By Mary Beth Pottratz
Balmy 80⁰, light wind, and very low humidity make for a wonderful day to walk the Arboretum. Dragonflies and damselflies dart in all directions. I follow them past banks of white five-petaled Canada anemone that glow against their deeply lobed green leaves.
They lead me into the woodland garden, where a beautiful White avens dangles in front of me. Five green, pointed sepals and five white, rounded petals curve back to make room for the green stamens in its center. Pointed buds resembling a child’s play top dangle from nearby stems. An Indigo bunting repeats its two-syllable notes.
Jewelweed is hip-high in the woodland, but I see no buds or flowers yet on this hummingbird favorite.Showy Lady’s-slippers have bloomed and dried to papery brown. Spider webs glint in patches of sun.
Tall meadow rue flowers have no petals at all! Four white sepals open wide, from which hang small tassels of white stamens tipped in butter-yellow like wind chimes. They sway and ripple in the breeze. There are no chimes, but a Common yellowthroat calls “wicketywicketywickety” and robins sing “pip, pip, cheerio.”
A buzzing bumblebee accompanies me through the woodland, droning slowly from leaf to leaf. Odd that it lands on leaves – not flowers. A closer look reveals wings that stick out from its body, and eyes towards the front of its head. It is a fly, not a bee.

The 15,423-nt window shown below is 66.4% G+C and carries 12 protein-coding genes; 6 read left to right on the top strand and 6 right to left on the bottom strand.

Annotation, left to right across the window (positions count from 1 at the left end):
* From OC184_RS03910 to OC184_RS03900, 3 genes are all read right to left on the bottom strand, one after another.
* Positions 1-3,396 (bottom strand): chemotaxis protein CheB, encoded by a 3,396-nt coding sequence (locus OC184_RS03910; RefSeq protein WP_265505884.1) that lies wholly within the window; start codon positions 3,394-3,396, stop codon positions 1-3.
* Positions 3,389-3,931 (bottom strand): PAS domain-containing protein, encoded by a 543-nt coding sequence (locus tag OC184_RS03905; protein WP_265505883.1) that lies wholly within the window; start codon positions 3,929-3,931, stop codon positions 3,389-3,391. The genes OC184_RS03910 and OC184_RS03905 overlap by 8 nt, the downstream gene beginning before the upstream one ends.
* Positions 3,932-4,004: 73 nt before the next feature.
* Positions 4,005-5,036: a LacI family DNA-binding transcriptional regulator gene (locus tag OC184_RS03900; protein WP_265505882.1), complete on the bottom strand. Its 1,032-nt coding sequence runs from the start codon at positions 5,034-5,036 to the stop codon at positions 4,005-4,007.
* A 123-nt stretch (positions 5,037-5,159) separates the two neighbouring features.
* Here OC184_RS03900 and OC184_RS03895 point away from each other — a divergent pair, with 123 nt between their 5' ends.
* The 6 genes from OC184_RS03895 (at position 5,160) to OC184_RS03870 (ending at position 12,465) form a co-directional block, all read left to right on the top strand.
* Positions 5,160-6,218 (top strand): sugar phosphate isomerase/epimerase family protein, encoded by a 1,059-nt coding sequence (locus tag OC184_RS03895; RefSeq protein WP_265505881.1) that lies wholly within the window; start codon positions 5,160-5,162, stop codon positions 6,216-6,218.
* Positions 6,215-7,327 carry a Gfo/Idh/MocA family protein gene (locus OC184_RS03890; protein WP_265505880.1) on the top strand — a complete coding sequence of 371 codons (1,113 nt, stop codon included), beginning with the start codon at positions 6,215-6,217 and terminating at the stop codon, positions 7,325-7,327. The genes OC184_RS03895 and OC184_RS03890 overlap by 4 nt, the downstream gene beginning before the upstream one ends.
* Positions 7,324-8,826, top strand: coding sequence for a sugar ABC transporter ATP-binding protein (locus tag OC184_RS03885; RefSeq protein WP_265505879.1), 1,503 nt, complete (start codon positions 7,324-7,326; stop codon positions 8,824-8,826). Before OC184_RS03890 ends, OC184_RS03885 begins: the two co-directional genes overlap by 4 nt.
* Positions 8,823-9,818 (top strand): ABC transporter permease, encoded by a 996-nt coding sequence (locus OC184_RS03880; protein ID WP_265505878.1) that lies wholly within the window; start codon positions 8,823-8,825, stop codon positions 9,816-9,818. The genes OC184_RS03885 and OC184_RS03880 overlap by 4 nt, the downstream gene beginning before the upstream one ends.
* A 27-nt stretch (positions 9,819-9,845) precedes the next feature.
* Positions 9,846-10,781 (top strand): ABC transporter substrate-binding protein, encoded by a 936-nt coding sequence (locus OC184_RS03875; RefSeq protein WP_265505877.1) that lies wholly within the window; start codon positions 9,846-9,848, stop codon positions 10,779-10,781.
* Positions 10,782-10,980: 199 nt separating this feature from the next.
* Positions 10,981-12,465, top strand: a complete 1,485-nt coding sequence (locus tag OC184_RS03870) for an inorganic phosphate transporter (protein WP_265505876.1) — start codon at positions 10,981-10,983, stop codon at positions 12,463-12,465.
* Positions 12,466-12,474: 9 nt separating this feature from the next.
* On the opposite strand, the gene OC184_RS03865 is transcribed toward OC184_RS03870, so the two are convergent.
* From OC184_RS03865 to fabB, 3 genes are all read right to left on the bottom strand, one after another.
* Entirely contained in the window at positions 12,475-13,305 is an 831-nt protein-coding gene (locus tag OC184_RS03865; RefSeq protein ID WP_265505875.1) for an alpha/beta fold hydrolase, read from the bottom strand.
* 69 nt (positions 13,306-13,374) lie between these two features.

Large-flowered bellwort have pyramidal green pods dangling from stem tips. May apples hide oval green fruits under their leaves. “Fee bee,” sings a chickadee.
Huge Jack-in-the-pulpit leaves stop me in my tracks! The flower petals below have withered away. A thick cone of green berries stands where Jack once preached.
A spiketail dragonfly rests on a tree trunk. He flits away, pulling me towards the wetland. There, Blue flag iris is in full bloom. Green bulrush’s flowers are a soft, fuzzy green. River bulrush flowers erupt in a brown explosion. Giant bur-reed shows off its green, bur-like flowers below, small white pompoms above the stem, and tiny round green buds at the tip.
A song sparrow serenades me from a willow. Daisy fleabane, masses of soft pink Crown vetch, and flowering spurge have started to bloom. White wild indigo stands tall above the prairie. Bright orange Butterflyweed pops out. Thimbleweed only has a few blossoms left; most already sport their tall cylindrical green thimbles. Dwarf bush honeysuckle has just begun to show its yellow flowers.
Large beardtongue, Lead plant, several coneflowers and Spiderwort are all showing off ripening buds. White Wild quinine and golden Smooth oxeye dot the prairie. I smell a sweet scent: Common milkweed in full flower.
Pagoda dogwoods have green berries. Solomon’s seal flowers are drying beneath the arching stem, hanging listlessly from round fruits. Red baneberries now light up the woods with bright red berries where flowers once bloomed. A Red-eyed vireo calls from the woods, and a tree frog replies.
Tom Turkey and family are pecking under the crabapples. He puffs out his feathers, doubling in size. His tail fans open and he calls “gobble-obble-obble-obble-obble”.
One variety of basswood has already started blooming. I stop to enjoy the sight of bees and pollinating flies visiting its fragrant flowers.
Hours have passed. Yellow sweet clover glows in the late afternoon sun. Crickets sing and red-winged blackbirds call as I head home.
Mary Beth Pottratz is a Minnesota Master Naturalist Volunteer. More information about the Master Naturalist program is available at http://www.minnesotamasternaturalist.org.